For example, the current on-peak period for customers on SDG&E’s optional residential time-of-use rate is weekdays from noon to 6 p.m., a period that captures about 35% of the output from solar PV systems in the San Diego area. In January 2014, SDG&E proposed to shift the on-peak period in the winter to weekdays from 5 p.m. to 9 p.m., a period when little solar generation can be expected and, in the summer, to weekdays from 2 p.m. to 9 p.m. These new time-of-use periods would lead to a significant reduction in solar PV generation during the peak periods: less than 10% of the output from solar PV systems would occur in the peak period under SDG&E’s proposal instead of about 35% under the current definitions, with the remaining output occurring in the semi-peak period.
If large differentials are maintained between on-peak and semi-peak rates, then this shift could undermine solar PV economics for customers on time-of-use rates. However, changes to time-of-use period definitions may not be quite so detrimental to solar PV economics. For example, the CPUC staff report raised an idea of a split on-peak period that would include both morning hours and late afternoon or evening hours. This structure would offset a portion of the loss of mid-afternoon on-peak hours with the addition of morning on-peak hours, which could include hours of high solar generation.
Another area where change could have an effect is a reduction in the rate differentials for inclining block rates. A reduction in the rate differences between tiers would eliminate the very high upper-tier rates that have been a cornerstone of residential solar economics. However, reductions to the upper-tier rates would be done concomitantly with increases in the lower-tier rates, potentially making residential solar economic for lower-usage customers whose rates were too low earlier for the investments to pencil out.
Finally, another area where change would have an effect is the introduction of fixed charges or higher minimum bills. Fixed monthly charges make residential solar less economic because these charges cannot be avoided through net metering. However, the extent of the impact depends on the level of the charge. Furthermore, if a higher minimum monthly bill is used in place of a fixed monthly charge, then the impact is likely to be less significant, particularly for those customers who offset most, but not all, of their electric bills with solar generation and continue to purchase a small amount of power from the utility. Under a fixed charge, these customers would pay the fixed charge in addition to their volumetric charges. Under a minimum bill, the volumetric charges would be credited against the minimum bill amount.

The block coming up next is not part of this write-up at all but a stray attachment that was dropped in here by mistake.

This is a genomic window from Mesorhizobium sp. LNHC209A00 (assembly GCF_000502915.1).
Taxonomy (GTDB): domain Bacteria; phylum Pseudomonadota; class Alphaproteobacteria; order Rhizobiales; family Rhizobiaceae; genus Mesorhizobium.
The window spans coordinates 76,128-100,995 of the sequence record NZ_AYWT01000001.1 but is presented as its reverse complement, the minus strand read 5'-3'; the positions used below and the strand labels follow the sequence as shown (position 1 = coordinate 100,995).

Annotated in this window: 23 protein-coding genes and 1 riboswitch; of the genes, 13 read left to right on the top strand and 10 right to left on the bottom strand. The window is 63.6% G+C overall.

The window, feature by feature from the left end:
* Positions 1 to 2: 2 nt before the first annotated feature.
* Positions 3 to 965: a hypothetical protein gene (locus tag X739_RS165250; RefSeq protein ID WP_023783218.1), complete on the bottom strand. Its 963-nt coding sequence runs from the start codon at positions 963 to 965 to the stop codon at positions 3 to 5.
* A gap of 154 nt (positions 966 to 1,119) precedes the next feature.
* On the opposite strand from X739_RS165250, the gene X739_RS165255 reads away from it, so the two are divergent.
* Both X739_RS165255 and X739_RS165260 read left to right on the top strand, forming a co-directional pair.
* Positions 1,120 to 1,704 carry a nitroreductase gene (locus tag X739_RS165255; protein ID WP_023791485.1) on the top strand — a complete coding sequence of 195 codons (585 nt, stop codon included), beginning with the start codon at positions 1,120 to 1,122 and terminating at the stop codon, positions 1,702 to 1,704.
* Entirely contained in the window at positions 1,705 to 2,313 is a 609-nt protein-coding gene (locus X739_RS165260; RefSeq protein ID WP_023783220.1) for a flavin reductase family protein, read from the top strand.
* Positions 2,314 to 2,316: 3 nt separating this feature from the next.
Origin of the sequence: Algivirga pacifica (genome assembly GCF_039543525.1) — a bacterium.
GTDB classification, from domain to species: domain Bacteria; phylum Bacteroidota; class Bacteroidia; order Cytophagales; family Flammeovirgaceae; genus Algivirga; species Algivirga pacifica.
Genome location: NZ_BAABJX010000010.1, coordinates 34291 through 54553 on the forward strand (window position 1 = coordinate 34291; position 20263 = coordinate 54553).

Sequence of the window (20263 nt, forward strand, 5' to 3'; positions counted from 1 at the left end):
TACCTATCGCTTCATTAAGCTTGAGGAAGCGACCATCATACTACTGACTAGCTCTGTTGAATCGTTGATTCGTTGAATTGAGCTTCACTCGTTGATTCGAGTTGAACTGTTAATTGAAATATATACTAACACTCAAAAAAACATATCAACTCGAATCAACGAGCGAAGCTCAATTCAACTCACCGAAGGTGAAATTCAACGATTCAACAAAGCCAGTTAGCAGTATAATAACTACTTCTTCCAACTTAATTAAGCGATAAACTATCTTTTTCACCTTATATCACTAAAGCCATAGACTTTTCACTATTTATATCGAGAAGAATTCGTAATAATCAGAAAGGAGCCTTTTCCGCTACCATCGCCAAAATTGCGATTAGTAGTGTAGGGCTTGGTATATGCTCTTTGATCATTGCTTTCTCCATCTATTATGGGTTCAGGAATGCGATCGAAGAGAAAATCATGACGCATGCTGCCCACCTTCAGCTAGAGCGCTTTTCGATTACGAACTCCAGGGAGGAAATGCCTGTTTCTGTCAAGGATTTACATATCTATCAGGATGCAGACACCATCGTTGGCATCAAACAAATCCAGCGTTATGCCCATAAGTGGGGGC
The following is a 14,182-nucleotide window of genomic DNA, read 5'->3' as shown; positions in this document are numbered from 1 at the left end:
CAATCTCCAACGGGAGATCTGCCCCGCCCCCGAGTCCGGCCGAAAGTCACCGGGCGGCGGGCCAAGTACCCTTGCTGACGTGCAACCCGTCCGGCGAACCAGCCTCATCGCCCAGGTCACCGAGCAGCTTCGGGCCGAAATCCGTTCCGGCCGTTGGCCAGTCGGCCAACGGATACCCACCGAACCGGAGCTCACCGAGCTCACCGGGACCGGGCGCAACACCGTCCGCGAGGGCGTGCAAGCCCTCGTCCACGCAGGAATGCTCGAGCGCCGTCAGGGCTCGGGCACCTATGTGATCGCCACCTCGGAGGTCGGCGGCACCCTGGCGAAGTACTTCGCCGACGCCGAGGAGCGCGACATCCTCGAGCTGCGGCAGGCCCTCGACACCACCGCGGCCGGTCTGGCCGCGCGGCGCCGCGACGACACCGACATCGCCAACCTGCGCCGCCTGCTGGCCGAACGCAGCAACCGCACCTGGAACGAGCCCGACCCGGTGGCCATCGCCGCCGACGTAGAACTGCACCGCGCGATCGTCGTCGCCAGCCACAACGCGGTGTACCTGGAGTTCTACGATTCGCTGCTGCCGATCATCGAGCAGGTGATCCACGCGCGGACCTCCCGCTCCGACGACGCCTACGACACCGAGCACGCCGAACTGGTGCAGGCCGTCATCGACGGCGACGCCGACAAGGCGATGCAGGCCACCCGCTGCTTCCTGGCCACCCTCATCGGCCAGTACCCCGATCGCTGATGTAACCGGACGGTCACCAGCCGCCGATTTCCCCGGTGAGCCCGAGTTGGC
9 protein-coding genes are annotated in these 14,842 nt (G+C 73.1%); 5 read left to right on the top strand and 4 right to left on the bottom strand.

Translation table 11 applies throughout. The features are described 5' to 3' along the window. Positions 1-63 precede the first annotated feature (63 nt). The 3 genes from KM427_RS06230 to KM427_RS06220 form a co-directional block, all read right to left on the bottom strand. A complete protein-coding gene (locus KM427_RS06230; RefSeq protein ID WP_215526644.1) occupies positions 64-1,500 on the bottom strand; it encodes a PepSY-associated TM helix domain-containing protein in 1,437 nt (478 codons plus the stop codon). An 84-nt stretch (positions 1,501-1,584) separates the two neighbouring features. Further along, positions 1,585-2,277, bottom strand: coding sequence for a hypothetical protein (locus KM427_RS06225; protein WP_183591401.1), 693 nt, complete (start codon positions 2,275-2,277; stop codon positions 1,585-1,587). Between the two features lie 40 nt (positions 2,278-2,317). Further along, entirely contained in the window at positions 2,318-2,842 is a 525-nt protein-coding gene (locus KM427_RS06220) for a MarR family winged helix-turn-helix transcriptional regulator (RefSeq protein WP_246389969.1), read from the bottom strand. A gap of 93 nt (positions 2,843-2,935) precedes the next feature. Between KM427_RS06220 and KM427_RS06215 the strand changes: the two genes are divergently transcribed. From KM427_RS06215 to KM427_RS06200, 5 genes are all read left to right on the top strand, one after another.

How the net metering program is restructured will also have a significant effect on the long-run viability of residential solar in California. The restructured program is likely to be less generous than the current program. These very important residential rate design and net metering program details have yet to be worked out.
That said, the California Public Utilities Commission has a goal of maintaining a viable and growing residential solar market in California. It is a daunting task, given the competing interests.
Residential rate structures must be designed to balance a number of equity and efficiency concerns that have implications both for solar and non-solar customers. The grandfathering provisions for customers who installed solar before AB 327 became law must be sufficient to provide confidence to customers who are evaluating new solar installations that their investments will not be undermined through future rate design or net metering changes while also satisfying concerns about cost-shifting. The design of time-of-use periods must be done carefully to provide the proper price signals to consumers while at the same time being sensitive to the potentially significant implications for commercial and industrial customers that have structured operations and entered into investments based on the current time-of-use periods. The restructured net metering program must support the residential solar market without increasing rates for non-solar customers.
Given these challenges and complexities, some amount of market disruption is inevitable.
However, there is also opportunity in that new segments of the residential population may be open to solar for the first time with the shift to non-tiered time-of-use pricing.